What we learned in the ACC: Week 15

December, 8, 2013
12/08/13
10:00
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Here’s a look at three things we learned from the ACC championship game in no particular order:

[+] EnlargeKelvin Benjamin
AP Photo/Bob LeveroneKelvin Benjamin's jersey number explains FSU's status before and after a rout in the ACC title game.
1. The No. 1 team in the country didn’t slip, trip or even stumble: The Noles can’t control the computers or what happens in the rest of the country, but Florida State did its job and beat Duke 45-7 for the program’s 14th ACC title. The ACC wasn’t its own worst enemy, there wasn’t any epic upset, and the magic ended for Duke, which means it hasn’t quite ended yet for Florida State. For weeks, FSU has been projected to play in the BCS national championship game, and the Seminoles haven’t done anything to derail their hopes. The final BCS standings and bowl pairings will be announced at 9 p.m. ET on Sunday, but Florida State hasn’t given any reason to doubt it belongs in Pasadena.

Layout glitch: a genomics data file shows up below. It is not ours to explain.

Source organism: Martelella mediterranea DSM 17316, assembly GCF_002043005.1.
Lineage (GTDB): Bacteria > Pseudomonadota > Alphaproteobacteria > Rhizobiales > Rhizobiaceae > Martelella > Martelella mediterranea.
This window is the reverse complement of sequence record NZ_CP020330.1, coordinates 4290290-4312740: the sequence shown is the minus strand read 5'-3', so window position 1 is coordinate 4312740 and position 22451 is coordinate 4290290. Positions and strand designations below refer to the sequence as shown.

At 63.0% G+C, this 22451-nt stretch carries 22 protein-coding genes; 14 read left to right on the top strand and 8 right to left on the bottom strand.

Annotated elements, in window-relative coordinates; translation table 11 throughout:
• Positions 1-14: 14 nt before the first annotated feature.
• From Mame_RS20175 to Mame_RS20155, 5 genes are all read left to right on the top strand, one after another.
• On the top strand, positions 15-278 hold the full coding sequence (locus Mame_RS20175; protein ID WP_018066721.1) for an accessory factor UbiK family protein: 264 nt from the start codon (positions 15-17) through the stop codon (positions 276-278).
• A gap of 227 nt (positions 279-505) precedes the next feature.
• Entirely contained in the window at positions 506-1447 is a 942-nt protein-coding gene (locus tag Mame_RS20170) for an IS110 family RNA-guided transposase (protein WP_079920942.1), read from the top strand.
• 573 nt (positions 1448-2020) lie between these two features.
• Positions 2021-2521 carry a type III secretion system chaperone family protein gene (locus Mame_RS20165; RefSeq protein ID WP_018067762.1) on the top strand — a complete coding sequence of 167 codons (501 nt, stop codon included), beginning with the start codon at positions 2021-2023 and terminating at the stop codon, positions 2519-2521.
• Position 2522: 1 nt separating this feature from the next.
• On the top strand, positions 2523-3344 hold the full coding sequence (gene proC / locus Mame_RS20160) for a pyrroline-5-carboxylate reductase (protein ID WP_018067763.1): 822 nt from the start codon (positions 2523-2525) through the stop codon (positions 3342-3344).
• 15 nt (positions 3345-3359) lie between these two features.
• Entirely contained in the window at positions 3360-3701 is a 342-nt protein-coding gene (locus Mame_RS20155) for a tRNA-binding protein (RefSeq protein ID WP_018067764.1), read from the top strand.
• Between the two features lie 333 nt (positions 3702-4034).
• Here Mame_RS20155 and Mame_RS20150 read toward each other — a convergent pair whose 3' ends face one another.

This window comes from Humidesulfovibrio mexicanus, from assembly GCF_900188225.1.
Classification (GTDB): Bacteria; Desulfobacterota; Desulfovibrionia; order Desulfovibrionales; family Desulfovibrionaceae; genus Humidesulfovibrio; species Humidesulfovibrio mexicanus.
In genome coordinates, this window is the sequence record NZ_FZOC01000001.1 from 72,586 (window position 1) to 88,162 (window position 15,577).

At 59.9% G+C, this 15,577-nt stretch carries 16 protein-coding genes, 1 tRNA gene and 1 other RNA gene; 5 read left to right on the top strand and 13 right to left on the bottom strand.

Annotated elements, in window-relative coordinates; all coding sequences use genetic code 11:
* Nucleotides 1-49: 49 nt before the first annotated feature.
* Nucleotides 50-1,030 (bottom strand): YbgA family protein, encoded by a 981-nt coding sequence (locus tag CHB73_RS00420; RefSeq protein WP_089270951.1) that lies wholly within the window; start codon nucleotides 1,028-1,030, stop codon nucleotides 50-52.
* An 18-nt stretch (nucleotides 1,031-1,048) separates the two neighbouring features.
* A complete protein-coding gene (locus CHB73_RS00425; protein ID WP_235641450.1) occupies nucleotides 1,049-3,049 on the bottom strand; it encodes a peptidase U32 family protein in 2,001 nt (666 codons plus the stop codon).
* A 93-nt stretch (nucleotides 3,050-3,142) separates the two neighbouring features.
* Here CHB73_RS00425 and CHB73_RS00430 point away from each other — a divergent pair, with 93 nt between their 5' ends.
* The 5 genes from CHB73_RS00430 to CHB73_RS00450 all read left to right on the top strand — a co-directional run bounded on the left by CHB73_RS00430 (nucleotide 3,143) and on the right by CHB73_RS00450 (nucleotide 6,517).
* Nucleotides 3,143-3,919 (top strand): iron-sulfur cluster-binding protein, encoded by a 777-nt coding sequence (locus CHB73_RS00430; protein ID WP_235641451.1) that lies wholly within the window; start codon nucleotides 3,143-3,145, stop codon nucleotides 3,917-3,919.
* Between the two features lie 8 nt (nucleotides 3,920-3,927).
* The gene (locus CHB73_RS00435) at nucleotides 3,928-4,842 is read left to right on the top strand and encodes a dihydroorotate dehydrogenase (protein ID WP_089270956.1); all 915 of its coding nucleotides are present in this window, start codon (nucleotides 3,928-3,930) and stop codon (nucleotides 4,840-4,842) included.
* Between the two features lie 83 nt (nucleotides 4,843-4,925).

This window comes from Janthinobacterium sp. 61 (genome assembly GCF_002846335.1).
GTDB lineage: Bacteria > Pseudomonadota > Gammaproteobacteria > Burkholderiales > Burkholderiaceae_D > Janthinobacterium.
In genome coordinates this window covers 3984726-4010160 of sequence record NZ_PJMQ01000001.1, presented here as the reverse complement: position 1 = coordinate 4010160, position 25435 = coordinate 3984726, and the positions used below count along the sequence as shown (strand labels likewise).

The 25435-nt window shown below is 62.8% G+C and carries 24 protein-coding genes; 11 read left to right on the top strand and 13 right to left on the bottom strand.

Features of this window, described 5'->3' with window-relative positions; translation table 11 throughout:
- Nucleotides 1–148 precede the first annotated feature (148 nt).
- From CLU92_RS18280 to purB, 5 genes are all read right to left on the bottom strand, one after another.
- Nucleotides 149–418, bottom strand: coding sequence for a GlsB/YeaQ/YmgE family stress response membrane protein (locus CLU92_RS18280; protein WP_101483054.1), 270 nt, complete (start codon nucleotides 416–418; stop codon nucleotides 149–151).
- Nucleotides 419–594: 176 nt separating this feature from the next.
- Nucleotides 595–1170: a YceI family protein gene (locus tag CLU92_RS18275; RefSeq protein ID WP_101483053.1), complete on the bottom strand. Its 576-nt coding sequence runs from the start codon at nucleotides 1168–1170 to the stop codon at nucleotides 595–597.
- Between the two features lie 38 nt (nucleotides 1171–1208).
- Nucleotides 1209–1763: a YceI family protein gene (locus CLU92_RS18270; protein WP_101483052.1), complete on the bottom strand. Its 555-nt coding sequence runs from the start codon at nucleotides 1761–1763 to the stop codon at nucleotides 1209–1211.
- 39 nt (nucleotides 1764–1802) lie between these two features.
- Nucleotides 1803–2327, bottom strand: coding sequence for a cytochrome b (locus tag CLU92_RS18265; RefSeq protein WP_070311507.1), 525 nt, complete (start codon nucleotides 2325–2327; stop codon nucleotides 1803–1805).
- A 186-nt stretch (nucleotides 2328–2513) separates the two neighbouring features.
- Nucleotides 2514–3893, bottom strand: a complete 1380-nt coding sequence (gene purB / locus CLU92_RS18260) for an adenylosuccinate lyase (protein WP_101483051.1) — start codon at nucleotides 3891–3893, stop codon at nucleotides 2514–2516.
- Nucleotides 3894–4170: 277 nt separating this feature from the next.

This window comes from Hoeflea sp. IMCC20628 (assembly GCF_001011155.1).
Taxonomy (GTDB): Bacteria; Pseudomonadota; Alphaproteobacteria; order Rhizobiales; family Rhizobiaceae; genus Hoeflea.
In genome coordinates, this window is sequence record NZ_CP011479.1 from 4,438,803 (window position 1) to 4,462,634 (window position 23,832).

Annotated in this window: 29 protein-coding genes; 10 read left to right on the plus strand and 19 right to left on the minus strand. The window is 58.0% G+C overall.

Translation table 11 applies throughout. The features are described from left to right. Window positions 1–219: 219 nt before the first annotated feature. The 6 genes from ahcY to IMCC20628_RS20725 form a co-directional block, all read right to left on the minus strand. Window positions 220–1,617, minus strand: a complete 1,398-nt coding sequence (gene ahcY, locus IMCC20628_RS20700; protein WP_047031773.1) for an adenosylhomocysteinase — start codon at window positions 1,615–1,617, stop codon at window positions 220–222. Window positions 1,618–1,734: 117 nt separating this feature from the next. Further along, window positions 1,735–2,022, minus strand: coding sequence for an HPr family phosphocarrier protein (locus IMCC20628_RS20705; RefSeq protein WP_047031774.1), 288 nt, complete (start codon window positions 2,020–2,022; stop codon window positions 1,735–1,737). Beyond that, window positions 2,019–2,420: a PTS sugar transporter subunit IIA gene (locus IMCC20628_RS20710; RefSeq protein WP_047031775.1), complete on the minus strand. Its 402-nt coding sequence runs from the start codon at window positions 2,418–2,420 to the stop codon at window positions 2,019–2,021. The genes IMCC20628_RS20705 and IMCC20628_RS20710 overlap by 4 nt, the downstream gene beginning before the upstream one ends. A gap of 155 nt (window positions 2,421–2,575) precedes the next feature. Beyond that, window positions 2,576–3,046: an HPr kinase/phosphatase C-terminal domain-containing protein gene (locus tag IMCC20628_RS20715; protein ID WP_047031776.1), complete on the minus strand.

2. Reality set in for Duke: Duke knew it was the underdog going into this game, and it embraced that role, the whole time truly believing it could accomplish the unthinkable. Duke went to Charlotte not just happy to be there, but legitimately trying to win. The Blue Devils, though, were completely overmatched by the abundance of elite talent on Florida State’s roster -- just as they were a year ago. Duke had no answer for Florida State’s defense, which was all over quarterback Anthony Boone and pressured him into two interceptions and no touchdowns. Duke struggled on third downs (7-of-20), and couldn’t capitalize on Florida State’s three turnovers. The best team in the Coastal Division was once again no match for the ACC’s top-ranked team.

3. Jameis Winston has put the off-field allegations behind him and still has Heisman hopes in front of him: With last week’s news that no charges would be filed against Winston for allegations of rape, Saturday’s title game was the first time since mid-November that he played free of any off-field legal distractions. It was also the first time in four games that Heisman voters, whose ballots are due on Monday, had a chance to see Winston play knowing he would not be charged. While it wasn’t a flawless performance (two interceptions), Winston still had remarkable numbers, throwing for 330 yards and three touchdowns, and running for another 59 yards and a touchdown. It was enough to earn game MVP honors. With a poor performance by NIU quarterback Jordan Lynch in a 47-27 loss to Bowling Green in the MAC championship, the Heisman race further narrowed. The only question remaining is how many Heisman voters will continue to question Winston’s character. Saturday’s performance against Duke, though, wasn’t any reason to question his resume.

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